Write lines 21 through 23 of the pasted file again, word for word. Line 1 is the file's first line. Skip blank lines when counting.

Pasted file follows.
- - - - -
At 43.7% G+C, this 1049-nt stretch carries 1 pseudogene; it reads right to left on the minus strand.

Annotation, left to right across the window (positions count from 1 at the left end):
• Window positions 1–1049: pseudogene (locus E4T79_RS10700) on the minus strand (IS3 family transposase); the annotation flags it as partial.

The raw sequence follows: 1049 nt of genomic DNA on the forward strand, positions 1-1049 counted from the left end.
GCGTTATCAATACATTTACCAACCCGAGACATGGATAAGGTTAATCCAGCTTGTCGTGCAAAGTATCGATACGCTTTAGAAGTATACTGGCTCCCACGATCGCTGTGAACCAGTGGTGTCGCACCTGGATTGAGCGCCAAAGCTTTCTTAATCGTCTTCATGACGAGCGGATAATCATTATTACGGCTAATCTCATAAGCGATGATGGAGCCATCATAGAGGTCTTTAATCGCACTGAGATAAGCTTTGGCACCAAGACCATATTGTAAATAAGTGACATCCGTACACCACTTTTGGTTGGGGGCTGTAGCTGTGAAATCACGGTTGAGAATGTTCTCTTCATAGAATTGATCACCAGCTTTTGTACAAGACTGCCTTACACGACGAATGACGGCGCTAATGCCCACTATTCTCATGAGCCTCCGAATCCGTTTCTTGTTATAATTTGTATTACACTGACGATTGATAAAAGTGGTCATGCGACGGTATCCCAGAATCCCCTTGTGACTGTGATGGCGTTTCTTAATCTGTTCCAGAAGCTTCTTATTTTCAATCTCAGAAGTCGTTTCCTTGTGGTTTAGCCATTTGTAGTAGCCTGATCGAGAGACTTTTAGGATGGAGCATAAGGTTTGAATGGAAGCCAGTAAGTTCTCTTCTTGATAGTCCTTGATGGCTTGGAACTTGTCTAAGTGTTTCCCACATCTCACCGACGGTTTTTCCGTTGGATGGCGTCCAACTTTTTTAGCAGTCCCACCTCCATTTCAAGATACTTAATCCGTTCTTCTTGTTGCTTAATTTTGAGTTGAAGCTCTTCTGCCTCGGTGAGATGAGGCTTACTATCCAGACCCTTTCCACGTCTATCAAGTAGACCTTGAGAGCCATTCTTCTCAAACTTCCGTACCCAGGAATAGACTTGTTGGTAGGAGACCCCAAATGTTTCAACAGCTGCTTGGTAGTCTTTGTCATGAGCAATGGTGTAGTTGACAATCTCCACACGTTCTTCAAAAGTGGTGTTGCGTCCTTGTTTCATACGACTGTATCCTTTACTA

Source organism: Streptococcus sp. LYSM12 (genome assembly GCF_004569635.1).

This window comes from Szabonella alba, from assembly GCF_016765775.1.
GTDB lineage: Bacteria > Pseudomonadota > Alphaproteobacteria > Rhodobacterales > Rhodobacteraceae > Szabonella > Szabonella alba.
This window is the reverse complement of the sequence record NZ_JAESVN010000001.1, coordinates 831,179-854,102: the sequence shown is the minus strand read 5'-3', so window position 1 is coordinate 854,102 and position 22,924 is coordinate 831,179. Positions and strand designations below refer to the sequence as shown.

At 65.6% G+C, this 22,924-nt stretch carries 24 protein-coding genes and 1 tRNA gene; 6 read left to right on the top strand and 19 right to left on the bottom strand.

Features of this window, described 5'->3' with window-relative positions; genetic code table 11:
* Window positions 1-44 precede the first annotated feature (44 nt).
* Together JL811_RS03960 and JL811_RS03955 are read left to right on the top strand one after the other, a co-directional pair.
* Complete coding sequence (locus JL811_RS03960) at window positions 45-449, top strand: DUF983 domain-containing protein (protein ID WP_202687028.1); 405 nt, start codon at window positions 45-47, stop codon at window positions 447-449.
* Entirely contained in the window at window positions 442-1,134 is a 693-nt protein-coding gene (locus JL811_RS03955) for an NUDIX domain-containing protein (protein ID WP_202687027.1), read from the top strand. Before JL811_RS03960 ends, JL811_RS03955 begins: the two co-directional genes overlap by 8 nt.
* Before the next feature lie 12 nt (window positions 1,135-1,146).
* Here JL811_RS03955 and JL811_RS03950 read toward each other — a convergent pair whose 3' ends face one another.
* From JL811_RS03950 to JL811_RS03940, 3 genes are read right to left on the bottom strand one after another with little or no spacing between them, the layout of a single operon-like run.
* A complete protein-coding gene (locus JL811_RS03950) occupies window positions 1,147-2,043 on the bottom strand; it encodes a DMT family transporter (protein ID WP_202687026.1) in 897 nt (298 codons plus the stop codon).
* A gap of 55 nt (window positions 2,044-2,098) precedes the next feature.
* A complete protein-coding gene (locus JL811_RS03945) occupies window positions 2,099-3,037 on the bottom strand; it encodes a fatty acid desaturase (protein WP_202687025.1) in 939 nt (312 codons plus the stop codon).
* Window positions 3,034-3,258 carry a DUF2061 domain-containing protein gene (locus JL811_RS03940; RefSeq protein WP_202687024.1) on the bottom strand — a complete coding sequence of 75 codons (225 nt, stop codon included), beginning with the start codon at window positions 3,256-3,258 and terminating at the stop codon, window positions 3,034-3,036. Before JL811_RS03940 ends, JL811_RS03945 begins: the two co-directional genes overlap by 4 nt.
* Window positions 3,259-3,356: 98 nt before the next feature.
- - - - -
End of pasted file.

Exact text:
* A complete protein-coding gene (locus JL811_RS03945) occupies window positions 2,099-3,037 on the bottom strand; it encodes a fatty acid desaturase (protein WP_202687025.1) in 939 nt (312 codons plus the stop codon).
* Window positions 3,034-3,258 carry a DUF2061 domain-containing protein gene (locus JL811_RS03940; RefSeq protein WP_202687024.1) on the bottom strand — a complete coding sequence of 75 codons (225 nt, stop codon included), beginning with the start codon at window positions 3,256-3,258 and terminating at the stop codon, window positions 3,034-3,036. Before JL811_RS03940 ends, JL811_RS03945 begins: the two co-directional genes overlap by 4 nt.
* Window positions 3,259-3,356: 98 nt before the next feature.